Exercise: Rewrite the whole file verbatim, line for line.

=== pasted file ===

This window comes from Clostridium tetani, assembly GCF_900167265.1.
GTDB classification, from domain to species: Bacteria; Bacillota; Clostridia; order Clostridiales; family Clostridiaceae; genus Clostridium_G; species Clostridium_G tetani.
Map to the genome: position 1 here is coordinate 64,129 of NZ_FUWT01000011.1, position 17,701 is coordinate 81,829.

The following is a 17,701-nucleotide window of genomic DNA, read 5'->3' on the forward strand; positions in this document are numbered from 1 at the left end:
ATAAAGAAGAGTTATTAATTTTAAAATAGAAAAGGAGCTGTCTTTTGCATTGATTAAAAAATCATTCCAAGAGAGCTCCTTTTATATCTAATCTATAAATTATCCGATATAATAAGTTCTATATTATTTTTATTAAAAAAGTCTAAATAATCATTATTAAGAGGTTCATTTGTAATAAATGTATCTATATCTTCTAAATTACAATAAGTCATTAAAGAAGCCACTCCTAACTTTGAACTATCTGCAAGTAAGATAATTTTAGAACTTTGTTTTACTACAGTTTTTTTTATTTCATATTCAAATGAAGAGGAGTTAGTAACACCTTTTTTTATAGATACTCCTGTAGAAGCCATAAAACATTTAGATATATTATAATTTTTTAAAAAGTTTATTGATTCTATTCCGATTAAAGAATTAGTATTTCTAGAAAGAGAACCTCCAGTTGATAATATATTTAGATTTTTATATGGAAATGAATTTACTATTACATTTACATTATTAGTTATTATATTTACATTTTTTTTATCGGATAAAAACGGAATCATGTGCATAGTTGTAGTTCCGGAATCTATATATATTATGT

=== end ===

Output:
This window comes from Clostridium tetani, assembly GCF_900167265.1.
GTDB classification, from domain to species: Bacteria; Bacillota; Clostridia; order Clostridiales; family Clostridiaceae; genus Clostridium_G; species Clostridium_G tetani.
Map to the genome: position 1 here is coordinate 64,129 of NZ_FUWT01000011.1, position 17,701 is coordinate 81,829.

The following is a 17,701-nucleotide window of genomic DNA, read 5'->3' on the forward strand; positions in this document are numbered from 1 at the left end:
ATAAAGAAGAGTTATTAATTTTAAAATAGAAAAGGAGCTGTCTTTTGCATTGATTAAAAAATCATTCCAAGAGAGCTCCTTTTATATCTAATCTATAAATTATCCGATATAATAAGTTCTATATTATTTTTATTAAAAAAGTCTAAATAATCATTATTAAGAGGTTCATTTGTAATAAATGTATCTATATCTTCTAAATTACAATAAGTCATTAAAGAAGCCACTCCTAACTTTGAACTATCTGCAAGTAAGATAATTTTAGAACTTTGTTTTACTACAGTTTTTTTTATTTCATATTCAAATGAAGAGGAGTTAGTAACACCTTTTTTTATAGATACTCCTGTAGAAGCCATAAAACATTTAGATATATTATAATTTTTTAAAAAGTTTATTGATTCTATTCCGATTAAAGAATTAGTATTTCTAGAAAGAGAACCTCCAGTTGATAATATATTTAGATTTTTATATGGAAATGAATTTACTATTACATTTACATTATTAGTTATTATATTTACATTTTTTTTATCGGATAAAAACGGAATCATGTGCATAGTTGTAGTTCCGGAATCTATATATATTATGT